Yontville: a small town in Napa Valley that’s adorable and notable for it’s food (four Michelin starred restaurants included). It’s where we first started our weekend trip and where we spent a good amount of time eating.

Redd Wood: this was our first stop. Before you start tasting a bunch of wine, it’s not a bad idea to make sure you have a full tummy first. This spot is by Chef Richard Reddington and it has delicious pizza (we suggest the Sausage and Prosciutto Crudo) and other Italian-based options. It was the perfect lunch.

Ma(i)sonry: wine tasting is the main activity of Napa and places like Ma(i)sonry are ideal for doing it. The pretty stone building (listed on the National Register of Historic Places) has a sun-washed patio and garden situation that features a collection of contemporary sculpture pieces…doubling as a tasting spot and art gallery. We had a great guide walk us through the wine flight offerings available before making suggestions on what we might like to try. As girls who enjoy wine but don’t know much about it, it’s always nice to have someone who can explain the grape varieties and wine varietals. Our favorite of the tasting was the Arriviste Rosé from Blackbird Vineyards – one of the vintner and winemakers currently being showcased by the tasting house.

Peju Vineyard: “It’s so good, once it hits your lips, it’s so good.” Old School jokes aside, once our group had finished our wine flights we thought it would be fun to drive past some of the beautiful vineyards on St. Helena Highway. We ended up stopping at Peju because we had heard great things about their wine and figured it would be a good idea to split a bottle of wine while enjoying the surrounding rows of vines (basically, we wanted to keep our wine momentum going – hence the movie quote). We’ll be honest, the estate is beautiful but the atmosphere is very corporate and there were tons of people either doing the tastings, bustling around the area where you can buy wines, or crowding the grasses surrounding the manor with wine and plastic cups in hand. After getting a bottle of rosé we snuck into a secluded picnic spot by the vineyard rows and got to quietly enjoy the setting. We all fell in love with the massive sunflowers and had a great time exploring for a bit.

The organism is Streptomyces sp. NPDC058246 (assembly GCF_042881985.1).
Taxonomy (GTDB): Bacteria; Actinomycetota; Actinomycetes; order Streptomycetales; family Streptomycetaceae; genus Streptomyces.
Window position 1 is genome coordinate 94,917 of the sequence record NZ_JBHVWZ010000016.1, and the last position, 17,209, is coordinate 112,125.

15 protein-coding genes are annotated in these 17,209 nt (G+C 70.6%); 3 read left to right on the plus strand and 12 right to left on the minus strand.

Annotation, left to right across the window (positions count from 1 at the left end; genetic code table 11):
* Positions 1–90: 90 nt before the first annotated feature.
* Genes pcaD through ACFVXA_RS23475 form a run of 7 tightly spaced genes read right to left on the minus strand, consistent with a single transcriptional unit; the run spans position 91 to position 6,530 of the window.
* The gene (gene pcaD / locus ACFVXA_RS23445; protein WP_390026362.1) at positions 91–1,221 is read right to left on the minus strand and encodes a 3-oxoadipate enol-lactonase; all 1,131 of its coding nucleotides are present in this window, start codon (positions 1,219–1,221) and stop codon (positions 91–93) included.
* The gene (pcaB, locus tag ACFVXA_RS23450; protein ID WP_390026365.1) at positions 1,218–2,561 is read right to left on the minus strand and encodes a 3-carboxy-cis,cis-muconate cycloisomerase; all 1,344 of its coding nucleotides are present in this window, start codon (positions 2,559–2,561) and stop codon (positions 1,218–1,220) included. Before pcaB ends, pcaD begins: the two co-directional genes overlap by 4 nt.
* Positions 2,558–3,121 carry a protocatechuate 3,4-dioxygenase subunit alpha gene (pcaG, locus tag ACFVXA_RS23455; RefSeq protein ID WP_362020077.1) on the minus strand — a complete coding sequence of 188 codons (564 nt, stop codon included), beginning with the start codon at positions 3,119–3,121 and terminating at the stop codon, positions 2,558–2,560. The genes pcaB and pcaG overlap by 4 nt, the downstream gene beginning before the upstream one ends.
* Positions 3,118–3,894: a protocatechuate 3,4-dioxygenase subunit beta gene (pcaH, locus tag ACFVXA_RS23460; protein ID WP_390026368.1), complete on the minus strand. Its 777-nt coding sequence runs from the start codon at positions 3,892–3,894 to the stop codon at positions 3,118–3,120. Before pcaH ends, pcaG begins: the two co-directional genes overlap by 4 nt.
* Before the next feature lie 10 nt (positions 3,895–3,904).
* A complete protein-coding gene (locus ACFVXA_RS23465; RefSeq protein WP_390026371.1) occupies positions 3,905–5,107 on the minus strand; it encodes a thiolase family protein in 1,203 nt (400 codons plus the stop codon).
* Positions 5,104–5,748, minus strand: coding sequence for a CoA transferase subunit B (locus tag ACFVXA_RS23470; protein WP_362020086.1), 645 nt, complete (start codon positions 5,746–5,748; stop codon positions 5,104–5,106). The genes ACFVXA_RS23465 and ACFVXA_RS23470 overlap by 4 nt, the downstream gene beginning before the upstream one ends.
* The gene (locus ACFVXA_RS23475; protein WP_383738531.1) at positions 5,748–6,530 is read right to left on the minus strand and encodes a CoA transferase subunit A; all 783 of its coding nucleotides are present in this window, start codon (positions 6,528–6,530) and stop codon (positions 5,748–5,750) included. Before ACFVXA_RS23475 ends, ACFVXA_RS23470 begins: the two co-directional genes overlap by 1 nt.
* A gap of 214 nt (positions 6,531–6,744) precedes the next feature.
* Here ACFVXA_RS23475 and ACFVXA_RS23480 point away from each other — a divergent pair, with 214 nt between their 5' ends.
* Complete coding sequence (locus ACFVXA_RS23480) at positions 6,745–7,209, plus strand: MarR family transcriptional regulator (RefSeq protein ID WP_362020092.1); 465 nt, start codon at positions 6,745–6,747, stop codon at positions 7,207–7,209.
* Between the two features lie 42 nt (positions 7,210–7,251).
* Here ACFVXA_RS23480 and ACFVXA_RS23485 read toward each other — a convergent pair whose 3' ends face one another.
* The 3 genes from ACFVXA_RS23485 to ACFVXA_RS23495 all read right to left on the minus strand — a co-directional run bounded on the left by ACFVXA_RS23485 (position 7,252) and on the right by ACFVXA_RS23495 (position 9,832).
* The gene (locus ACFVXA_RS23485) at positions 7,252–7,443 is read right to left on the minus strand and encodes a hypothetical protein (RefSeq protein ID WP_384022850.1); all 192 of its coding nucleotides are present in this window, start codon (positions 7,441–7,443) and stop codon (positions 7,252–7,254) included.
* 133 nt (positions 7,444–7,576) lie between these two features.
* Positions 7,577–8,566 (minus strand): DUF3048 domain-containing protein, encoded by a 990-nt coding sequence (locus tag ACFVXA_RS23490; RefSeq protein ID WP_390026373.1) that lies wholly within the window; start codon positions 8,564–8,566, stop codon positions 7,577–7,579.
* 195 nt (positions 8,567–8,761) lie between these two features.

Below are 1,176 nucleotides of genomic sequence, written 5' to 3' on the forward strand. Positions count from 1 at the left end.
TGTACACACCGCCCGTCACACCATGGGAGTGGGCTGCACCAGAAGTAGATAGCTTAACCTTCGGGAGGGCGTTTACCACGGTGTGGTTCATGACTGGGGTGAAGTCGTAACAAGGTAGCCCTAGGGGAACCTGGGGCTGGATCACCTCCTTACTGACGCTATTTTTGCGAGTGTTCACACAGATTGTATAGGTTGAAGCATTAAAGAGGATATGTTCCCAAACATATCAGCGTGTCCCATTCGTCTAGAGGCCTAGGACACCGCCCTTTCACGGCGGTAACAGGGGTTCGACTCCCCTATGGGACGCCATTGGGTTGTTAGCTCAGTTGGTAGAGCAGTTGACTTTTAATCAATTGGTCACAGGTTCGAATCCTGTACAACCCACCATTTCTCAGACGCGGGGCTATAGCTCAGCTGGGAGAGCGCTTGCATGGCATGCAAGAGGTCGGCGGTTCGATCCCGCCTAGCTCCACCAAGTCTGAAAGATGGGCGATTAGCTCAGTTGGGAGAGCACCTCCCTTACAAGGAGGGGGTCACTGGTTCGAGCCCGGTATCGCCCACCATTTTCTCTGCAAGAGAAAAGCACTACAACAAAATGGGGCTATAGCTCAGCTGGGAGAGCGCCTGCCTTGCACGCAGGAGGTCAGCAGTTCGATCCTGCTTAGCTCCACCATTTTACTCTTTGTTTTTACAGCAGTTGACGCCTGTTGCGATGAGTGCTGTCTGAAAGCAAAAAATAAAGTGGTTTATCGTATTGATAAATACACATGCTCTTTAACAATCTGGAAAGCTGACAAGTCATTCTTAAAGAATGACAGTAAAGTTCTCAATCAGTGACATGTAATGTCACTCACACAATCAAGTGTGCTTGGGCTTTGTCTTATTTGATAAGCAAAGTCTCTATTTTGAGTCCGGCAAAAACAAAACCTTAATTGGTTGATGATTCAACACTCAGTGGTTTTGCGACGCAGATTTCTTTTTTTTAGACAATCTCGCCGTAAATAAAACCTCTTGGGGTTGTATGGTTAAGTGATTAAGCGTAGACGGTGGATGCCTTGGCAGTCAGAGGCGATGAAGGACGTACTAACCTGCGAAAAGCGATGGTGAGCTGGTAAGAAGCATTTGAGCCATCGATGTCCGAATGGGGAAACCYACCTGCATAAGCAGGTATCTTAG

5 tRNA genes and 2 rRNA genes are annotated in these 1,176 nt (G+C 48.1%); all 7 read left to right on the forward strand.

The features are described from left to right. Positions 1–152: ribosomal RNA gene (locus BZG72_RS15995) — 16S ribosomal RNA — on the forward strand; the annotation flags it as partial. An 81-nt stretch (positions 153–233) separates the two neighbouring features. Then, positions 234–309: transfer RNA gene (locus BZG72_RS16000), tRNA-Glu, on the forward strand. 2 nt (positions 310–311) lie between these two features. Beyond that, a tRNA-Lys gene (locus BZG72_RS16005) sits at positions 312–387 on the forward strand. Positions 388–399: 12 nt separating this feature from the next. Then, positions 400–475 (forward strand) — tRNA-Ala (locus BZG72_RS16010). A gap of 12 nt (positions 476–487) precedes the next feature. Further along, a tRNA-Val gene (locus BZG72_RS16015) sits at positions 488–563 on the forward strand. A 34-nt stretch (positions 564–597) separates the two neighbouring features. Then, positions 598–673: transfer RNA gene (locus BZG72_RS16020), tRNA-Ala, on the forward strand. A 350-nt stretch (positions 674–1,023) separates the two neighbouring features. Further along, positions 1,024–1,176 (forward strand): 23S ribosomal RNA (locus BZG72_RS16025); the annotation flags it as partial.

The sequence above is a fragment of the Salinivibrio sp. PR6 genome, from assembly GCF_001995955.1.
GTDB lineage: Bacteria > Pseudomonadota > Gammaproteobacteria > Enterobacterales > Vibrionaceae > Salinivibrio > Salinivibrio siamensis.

Westin Verasa: having made our plans to go to Napa in the 11th hour (re: Friday afternoon) we were so happy to have found rooms at the Westin Verasa for a Saturday night stay. Though a bit further from the Yontville area, the hotel is so nice and proved to be the perfect spot for our group. Since we had some time to kill before dinner we got to spend time by the hotel’s pool and in the hot tub…it was the best way to relax after a day of wine sipping. We should also note that the rooms are great and we all slept like babies.

Farmstead at Long Meadow Ranch: we were all starving for dinner and Farmstead did not disappoint. The restaurant is a full-circle experience of what Long Meadow Ranch has to offer: Estate grown wines, organic produce, grass-fed beef and lamb, extra virgin olive oil, honey and more. The farm-to-table menu offered delicious and thoughtful options and even though we were all stuffed from our entrees (and cheddar biscuits, and mac and cheese) none of us said “no” to splitting chocolate pie and beignets with caramel sauce for dessert. We basically rolled ourselves out of the restaurant at the end of the night.

 

Ad Hoc: because our bodies woke up hungry (doesn’t that always happen after you eat a big meal the night before?) we felt extra lucky that we had reservations for Sunday brunch at Ad Hoc. If you haven’t heard of Thomas Keller, be prepared to hear his name a lot when you are in Napa – he is a Michelin starred chef responsible for some of the best food Napa has to offer. Ad Hoc is just one of four Keller spots in Yontville and our group was very (very, very) excited to taste the family-style comfort food it’s known for. Each day the restaurant changes and sets the menu…our brunch had three glorious courses. It started with a fresh salad, led to chicken-fried steak with a side of chocolate chip pancakes, and ended with mini stone fruit pies. We can’t even really describe how incredible this food was. Our mouths are still watering and we may or many not have Ad Hoc at Home cookbooks in our future.

Bouchon Bakery: another Thomas Keller institution, Bouchon Bakery was opened after its bistro counterpart in the style of classic French boulangeries. It’s a very tiny retail spot but the assortment of breads and pretty sweet treats is worth seeing. And everything that the bakery makes is most definitely worth eating. We left with three of their large macaroons: vanilla, pistachio, and salted carmel. Melt in yo’ mouth good. If you’ve read about our obsession with the gluten-free flour substitute Cup 4 Cup, you’ll be interested to know that it was conceived and produced by Keller and one of his chefs at the French Laundry, Lena Kwak. Would love to try it with some of the recipes in the Bouchon Bakery cookbook!